How colour affects your mood
Our lives are bursting with colour. Nature is full of it from bright blue skies to deep red roses. A yellow sun can lift our mood whereas a grey mist can make us feel gloomy. But why does colour have an effect on how we feel?
"Colour is more than just a visual experience; its transformative power influences our mood and behaviour," says Karen Haller, an expert in applied colour psychology.
She says: "Established research into theories relating to colour and psychology suggest each colour has specific effects that influence us on all levels; mental, emotional and physical."
"We have a subconscious association with colour, some associations are engrained, and others are cultural or personal," says consumer psychologist and colour expert Kate Nightingale.
Colour psychologists believe that the colour you paint the rooms of your home and workplace can have a big effect on mood, helping to improve your environment as well as supporting emotions and wellbeing.
So what do different colours and hues make us feel like?
To feel blue is to feel sad but that's not an emotion associated with the colour itself, which is often regarded as people’s favourite colour.
"Blue is largely associated with nature around the world; the massive sky the vastness of sea," says Kate. "It is associated with openness, a perception of a bigger space and a feeling of relaxation."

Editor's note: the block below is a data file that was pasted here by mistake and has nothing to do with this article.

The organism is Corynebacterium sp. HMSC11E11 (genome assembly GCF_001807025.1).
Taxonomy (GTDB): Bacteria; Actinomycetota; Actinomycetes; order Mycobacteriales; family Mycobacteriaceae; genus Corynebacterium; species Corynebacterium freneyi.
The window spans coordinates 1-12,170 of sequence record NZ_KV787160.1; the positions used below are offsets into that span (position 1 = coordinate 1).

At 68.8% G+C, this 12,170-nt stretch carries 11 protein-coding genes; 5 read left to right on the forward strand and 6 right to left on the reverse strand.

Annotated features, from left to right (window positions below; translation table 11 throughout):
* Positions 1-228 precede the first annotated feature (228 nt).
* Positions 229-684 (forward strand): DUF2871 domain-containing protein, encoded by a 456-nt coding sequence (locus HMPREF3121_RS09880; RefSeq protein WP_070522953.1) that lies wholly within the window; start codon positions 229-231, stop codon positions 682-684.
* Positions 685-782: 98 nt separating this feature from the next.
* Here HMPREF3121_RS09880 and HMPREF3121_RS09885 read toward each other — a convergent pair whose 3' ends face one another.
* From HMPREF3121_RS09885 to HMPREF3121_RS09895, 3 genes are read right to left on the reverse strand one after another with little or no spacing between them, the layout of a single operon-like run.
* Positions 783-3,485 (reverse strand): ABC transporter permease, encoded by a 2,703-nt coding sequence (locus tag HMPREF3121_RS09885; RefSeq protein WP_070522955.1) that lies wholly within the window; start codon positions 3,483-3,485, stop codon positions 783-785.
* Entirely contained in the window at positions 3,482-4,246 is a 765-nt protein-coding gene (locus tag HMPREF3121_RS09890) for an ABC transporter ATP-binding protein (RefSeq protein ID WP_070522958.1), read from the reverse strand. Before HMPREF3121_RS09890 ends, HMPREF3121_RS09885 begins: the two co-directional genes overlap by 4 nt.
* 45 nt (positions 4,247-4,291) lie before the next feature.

Naomi Martell-Bundock is a wellbeing expert and stress management specialist. She says: "My personal favourite is muted blues with white in bedrooms - not strong contrasts; that's too stimulating; but clean, soft blues help calm the mind for a restful night's sleep; and the freshness of the white works in the morning to set you up well for the day."
When you think of red it can conjure up associations with danger and sex.
Red has a connection with love in our modern day culture - think of red roses and red hearts. In the animal world the backsides of female baboons and chimps often redden when they are ovulating to attract a mate.
A 2008 study by researchers at the University of Rochester in New York found that women wearing red were regarded as more attractive and desirable than those in other coloured clothes.
"Red is long associated with danger, passion and love," says Kate, "your body starts reacting to the colour subconsciously."
Red may also give you a competitive advantage in the world of sport. Research from the University of Durham found when Olympic athletes who were evenly matched competed, those in red won significantly more than those wearing blue.
"Red energises through being stimulating, motivating, it's about physical action," says Karen.